ATHENA: Yes, Sir

DEL: Do you believe in what we're doing here, Private Johnson?

ATHENA: I – I can do the job, sir.

DEL: You don't sound too enthusiastic.

ATHENA: I am, sir.

DEL: What exactly do you think your job is, Private?

ATHENA: Follow orders. Do whatever they say.

DEL: Who's 'they'?

ATHENA: The - the officers.

DEL: And that's the job? Nothing about serving your country -

Athena is confused, hesitates to speak.

DEL: These aren't trick questions, Private. You'll be given an Article 55 and be going into the ADCAP Program one way or the other. What happens after that is up to you. I'm just trying to understand how somebody like you thinks. (silence)

DEL: Well? -

ATHENA: (hesitant) You really want to know, sir?

DEL: Please.

ATHENA: It's their country. This is one of the best deals they offer.

Del knows he asked for it, but doesn't like the answer.

DEL: How do you think I got to be a colonel?

ATHENA: Work hard, be good at your job. Sir. Do whatever they tell you.

DEL: Do whatever they tell you -

ATHENA: I mean, follow orders, sir.

DEL: With your attitude, Private, I'm surprised you want to stay in the service.

ATHENA: I do, sir.

DEL: Because it's a job?

ATHENA: (struggling) Outside it's - it's such a mess - it's -

DEL: Chaos.

Athena is sure she's overstepped her rank.

DEL: Why do you think they let us in on the 'deal'?

ATHENA: They got people to fight. Arabs, yellow people, whatever. Might as well use us.

DEL: Do you think you've been discriminated against on this post?

ATHENA: No, sir. Not at all.

DEL: Any serious problems with your sergeant or your fellow soldiers?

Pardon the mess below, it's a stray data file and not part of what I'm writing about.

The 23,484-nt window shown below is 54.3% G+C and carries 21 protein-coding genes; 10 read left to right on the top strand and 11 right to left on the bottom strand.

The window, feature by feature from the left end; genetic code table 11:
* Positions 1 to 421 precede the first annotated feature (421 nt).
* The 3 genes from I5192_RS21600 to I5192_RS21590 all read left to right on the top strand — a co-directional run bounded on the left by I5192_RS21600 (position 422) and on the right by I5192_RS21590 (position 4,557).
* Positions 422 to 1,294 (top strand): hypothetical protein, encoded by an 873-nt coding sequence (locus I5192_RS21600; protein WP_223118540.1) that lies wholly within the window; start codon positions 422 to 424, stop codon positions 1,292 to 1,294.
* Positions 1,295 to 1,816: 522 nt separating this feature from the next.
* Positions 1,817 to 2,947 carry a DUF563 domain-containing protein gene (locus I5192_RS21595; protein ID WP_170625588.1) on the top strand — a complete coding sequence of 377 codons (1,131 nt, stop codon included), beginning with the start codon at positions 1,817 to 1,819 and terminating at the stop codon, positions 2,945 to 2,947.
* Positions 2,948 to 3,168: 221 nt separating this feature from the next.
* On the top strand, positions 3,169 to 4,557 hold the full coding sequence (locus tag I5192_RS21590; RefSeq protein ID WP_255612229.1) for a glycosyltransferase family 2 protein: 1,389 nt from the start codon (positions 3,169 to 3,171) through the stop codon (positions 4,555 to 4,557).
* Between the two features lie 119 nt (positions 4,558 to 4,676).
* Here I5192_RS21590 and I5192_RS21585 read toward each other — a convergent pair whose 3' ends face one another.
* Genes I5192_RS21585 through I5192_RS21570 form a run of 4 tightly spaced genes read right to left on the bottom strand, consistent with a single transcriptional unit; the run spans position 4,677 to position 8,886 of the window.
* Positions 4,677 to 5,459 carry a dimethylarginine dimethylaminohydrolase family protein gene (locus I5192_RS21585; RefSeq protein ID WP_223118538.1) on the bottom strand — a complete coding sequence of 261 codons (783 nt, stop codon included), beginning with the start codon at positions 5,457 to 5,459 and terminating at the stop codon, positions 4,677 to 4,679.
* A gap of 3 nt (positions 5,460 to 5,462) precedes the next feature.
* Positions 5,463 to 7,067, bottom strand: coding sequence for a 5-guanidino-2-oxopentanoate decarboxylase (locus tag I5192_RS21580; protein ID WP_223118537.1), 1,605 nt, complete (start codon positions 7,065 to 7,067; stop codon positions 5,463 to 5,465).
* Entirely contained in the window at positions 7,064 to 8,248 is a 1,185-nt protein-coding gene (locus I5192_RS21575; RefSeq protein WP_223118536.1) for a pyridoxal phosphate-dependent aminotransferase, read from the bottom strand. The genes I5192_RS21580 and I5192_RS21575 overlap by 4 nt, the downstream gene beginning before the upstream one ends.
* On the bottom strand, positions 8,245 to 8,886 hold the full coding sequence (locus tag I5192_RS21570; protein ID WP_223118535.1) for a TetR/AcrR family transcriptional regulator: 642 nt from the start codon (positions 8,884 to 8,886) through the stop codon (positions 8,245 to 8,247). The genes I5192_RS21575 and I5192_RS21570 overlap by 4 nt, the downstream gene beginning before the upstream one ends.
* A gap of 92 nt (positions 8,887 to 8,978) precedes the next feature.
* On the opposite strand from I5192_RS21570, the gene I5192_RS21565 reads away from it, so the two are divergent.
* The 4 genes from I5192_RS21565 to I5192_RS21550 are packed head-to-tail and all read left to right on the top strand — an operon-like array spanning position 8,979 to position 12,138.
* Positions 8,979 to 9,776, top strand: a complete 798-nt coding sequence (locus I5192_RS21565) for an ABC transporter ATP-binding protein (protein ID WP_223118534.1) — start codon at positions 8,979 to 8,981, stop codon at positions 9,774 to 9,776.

ATHENA: No, sir. They all been real straight with me.

Del stands, thinking, trying not to bullshit her.

DEL: It works like this, Private - every soldier in a war doesn't have to believe in what he's fighting for. Most of them fight just to back up the soldiers in their squad - you try not to get them killed, try not to get them extra duty, try not to embarrass yourself in front of them.

He is right in her face now.

DEL: Why don't you start with that?

ATHENA: Yes, sir.

DEL: You're dismissed, Private.

ATHENA: Thank you, sir.

Athena salutes, steps out. Del looks out the window, troubled by the encounter.


A battered car full of Mexican Day Workers rolls toward the Mexican-side checkpoint.


Enrique sits squeezed between Workers in the back. The Driver never stops talking as the Officer waves them through.

DRIVER: (off-screen) -Julia es demasiado flaca para mi - me gusto mas mujeres con algo en frente - o muy altas como Cindy Crofor. Quisiera montar esa caballa - [Julia's too skinny for me - I like women with something up front - or really tall like Cindy Crawford. I'd like to ride that horse -]


Sam's car it parked on the Street in front of an expensive-looking house in a tree-lined neighborhood.